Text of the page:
Number: 0415

Authors: Leo Turcotte, John Robst, Solomon Polachek

Title: Medicaid Coverage and Medical Interventions During Pregnancy

Abstract:

This paper extends prior research on the effect of Medicaid coverage on medical interventions during pregnancy (ultrasound) and birth (cesarean delivery, inducement, and fetal monitor). The data are from two sources: the New York State Vital Statistics (VS) matched infant birth-death file and the Statewide Planning and Research Cooperative System (SPARCS) file for 1993-1996. Medicaid coverage increases the likelihood of teens and adults receiving prenatal care relative to being uninsured. Overall, the effect of insurance type varies depending on whether the procedure is part of standard care (ultrasound and fetal monitor) or more likely to be elective (inducement and cesarean delivery). Insurance type has a greater effective for elective procedures than for procedures that are part of standard care.

File: Working paper 0415, Tables


Number: 0416

Authors: Kiril Tochkov

Title: Interregional Transfers and the Smoothing of Provincial Expenditure in China

Abstract:

Provincial revenue in China is very volatile and revenue shocks would destabilize provincial expenditure unless they are buffered via markets or the fiscal system. This paper estimates the amount of expenditure smoothing across provinces in China provided by interregional net transfers over the 1952-2001 period. The findings indicate that net transfers minimize expenditure fluctuations by absorbing a very large fraction of province-specific revenue shocks. During the intensive phase of fiscal decentralization in the late 1980s and early 1990s the smoothing effect of net transfers declines. The cushioning properties of net transfers during this period are even weaker when extra-budgetary revenue is taken into account since it amplifies the volatility of total provincial revenue.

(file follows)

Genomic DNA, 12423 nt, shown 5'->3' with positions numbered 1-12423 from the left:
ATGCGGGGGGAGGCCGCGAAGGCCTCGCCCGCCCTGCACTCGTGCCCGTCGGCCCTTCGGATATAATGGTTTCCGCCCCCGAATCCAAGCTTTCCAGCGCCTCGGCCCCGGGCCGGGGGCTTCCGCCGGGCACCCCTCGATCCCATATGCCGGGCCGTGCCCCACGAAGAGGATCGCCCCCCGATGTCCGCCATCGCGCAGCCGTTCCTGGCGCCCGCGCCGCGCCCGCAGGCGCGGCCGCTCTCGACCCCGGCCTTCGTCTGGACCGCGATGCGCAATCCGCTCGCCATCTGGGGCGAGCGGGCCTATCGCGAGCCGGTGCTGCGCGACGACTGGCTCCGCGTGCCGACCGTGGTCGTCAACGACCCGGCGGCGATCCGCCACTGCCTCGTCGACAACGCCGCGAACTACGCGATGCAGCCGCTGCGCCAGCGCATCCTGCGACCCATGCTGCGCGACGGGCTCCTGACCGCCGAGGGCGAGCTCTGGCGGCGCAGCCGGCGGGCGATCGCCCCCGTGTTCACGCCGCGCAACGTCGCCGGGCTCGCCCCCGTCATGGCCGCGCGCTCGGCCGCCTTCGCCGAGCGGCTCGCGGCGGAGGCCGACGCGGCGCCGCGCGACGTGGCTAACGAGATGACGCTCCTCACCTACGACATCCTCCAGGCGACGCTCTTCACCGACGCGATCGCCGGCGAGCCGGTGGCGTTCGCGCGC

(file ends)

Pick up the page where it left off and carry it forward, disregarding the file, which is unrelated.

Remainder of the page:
File: Working Paper 0416


Number: 0417

Authors: Kiril Tochkov

Title: Fiscal reforms, Output Fluctuations and the Cyclical Behavior of Net Transfers in China: Evidence from Province-level Panel Data

Abstract:

The paper investigates the cyclical properties of interregional net transfers and their components in China over the 1952-2001 period. The findings indicate that net fiscal transfers from the central government to provinces are countercyclical and smooth idiosyncratic shocks to provincial income, but these properties differ across time and across regions. The stabilization effect is much stronger in rich provinces than in poor provinces. The acyclicality of net transfers declined rapidly since the introduction of fiscal decentralization measures in the 1970s, and the fiscal reform in 1994 did not reverse this trend. Countercyclical net transfers are determined by provincial revenue and expenditure both of which are procyclical. Revenue is more procyclical than expenditure due to the strong procyclical response of tax revenue. Capital construction spending, the largest component of provincial expenditure, is only weakly procyclical.

File: Working paper 0417


Number: 0418

Authors: Daniel J. Henderson and Daniel L. Millimet

Title: Pollution Abatement Costs and Foreign Direct Investment Inflows to U.S. States: A Nonparametric Reassessment

Abstract:

Keller and Levinson (2002) utilize state-level panel data on inflows of foreign direct investment along with an innovative measure of relative pollution abatement costs to assess the impact of environmental stringency on capital flows. Using standard parametric panel data models, the authors find moderate evidence that capital flows are sensitive to abatement costs. In this paper, we assess the robustness of this conclusion using recently developed nonparametric methods. The nonparametric approach reveals that (i) some of the parametric results are not robust, (ii) the impact of relative abatement costs is far from uniform across states, and is generally of smaller magnitude than suggested by the parametric approach.

File: Working Paper 0418


Number: 0419

Authors: Duane Chapman and Neha Khanna

Title: The Persian Gulf, Global Oil Resources, and International Security

Abstract:

This paper analyzes the interaction of politics and military security in global oil markets since the 1980s. We outline the historical evolution of the pricing structure that maintained a stable world oil market. We argue that the security framework underlying this pricing structure relied on a trade-off between price stability and military security that has contributed to growing instability in individual Persian Gulf countries, and the rise of Al Qaeda and similar groups. We conclude the paper with a discussion of the pros and cons of three possible policy approaches to this dilemma a “hands-off” approach that is similar to the policy that prevailed between 1973 and 1990, a unilateral security system organized and led by the United States, and an international security framework.

File: Working Paper 0419


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Last Updated: 6/1/12